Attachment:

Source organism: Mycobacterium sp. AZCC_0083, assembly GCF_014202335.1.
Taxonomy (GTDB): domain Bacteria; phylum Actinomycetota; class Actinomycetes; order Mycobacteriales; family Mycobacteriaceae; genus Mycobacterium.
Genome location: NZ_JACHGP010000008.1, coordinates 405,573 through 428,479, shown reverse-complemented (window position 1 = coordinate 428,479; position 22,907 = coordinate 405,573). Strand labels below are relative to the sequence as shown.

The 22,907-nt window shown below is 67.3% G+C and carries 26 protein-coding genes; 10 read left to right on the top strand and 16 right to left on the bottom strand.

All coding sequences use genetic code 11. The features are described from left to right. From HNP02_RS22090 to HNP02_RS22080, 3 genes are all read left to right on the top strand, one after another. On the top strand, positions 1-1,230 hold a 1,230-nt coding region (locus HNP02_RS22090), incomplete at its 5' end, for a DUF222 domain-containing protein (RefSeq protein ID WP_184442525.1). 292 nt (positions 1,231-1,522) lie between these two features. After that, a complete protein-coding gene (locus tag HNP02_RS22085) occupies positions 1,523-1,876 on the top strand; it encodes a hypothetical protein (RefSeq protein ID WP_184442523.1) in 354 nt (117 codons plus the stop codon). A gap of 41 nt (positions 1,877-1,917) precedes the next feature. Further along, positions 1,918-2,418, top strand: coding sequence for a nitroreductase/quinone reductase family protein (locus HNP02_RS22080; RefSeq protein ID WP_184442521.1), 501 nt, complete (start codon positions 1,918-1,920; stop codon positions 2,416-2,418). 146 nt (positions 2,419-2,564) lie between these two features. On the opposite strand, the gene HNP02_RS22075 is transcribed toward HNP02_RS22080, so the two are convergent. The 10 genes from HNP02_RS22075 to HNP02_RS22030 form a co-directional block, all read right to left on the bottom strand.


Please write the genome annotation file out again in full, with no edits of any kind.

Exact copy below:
Source organism: Mycobacterium sp. AZCC_0083, assembly GCF_014202335.1.
Taxonomy (GTDB): domain Bacteria; phylum Actinomycetota; class Actinomycetes; order Mycobacteriales; family Mycobacteriaceae; genus Mycobacterium.
Genome location: NZ_JACHGP010000008.1, coordinates 405,573 through 428,479, shown reverse-complemented (window position 1 = coordinate 428,479; position 22,907 = coordinate 405,573). Strand labels below are relative to the sequence as shown.

The 22,907-nt window shown below is 67.3% G+C and carries 26 protein-coding genes; 10 read left to right on the top strand and 16 right to left on the bottom strand.

All coding sequences use genetic code 11. The features are described from left to right. From HNP02_RS22090 to HNP02_RS22080, 3 genes are all read left to right on the top strand, one after another. On the top strand, positions 1-1,230 hold a 1,230-nt coding region (locus HNP02_RS22090), incomplete at its 5' end, for a DUF222 domain-containing protein (RefSeq protein ID WP_184442525.1). 292 nt (positions 1,231-1,522) lie between these two features. After that, a complete protein-coding gene (locus tag HNP02_RS22085) occupies positions 1,523-1,876 on the top strand; it encodes a hypothetical protein (RefSeq protein ID WP_184442523.1) in 354 nt (117 codons plus the stop codon). A gap of 41 nt (positions 1,877-1,917) precedes the next feature. Further along, positions 1,918-2,418, top strand: coding sequence for a nitroreductase/quinone reductase family protein (locus HNP02_RS22080; RefSeq protein ID WP_184442521.1), 501 nt, complete (start codon positions 1,918-1,920; stop codon positions 2,416-2,418). 146 nt (positions 2,419-2,564) lie between these two features. On the opposite strand, the gene HNP02_RS22075 is transcribed toward HNP02_RS22080, so the two are convergent. The 10 genes from HNP02_RS22075 to HNP02_RS22030 form a co-directional block, all read right to left on the bottom strand.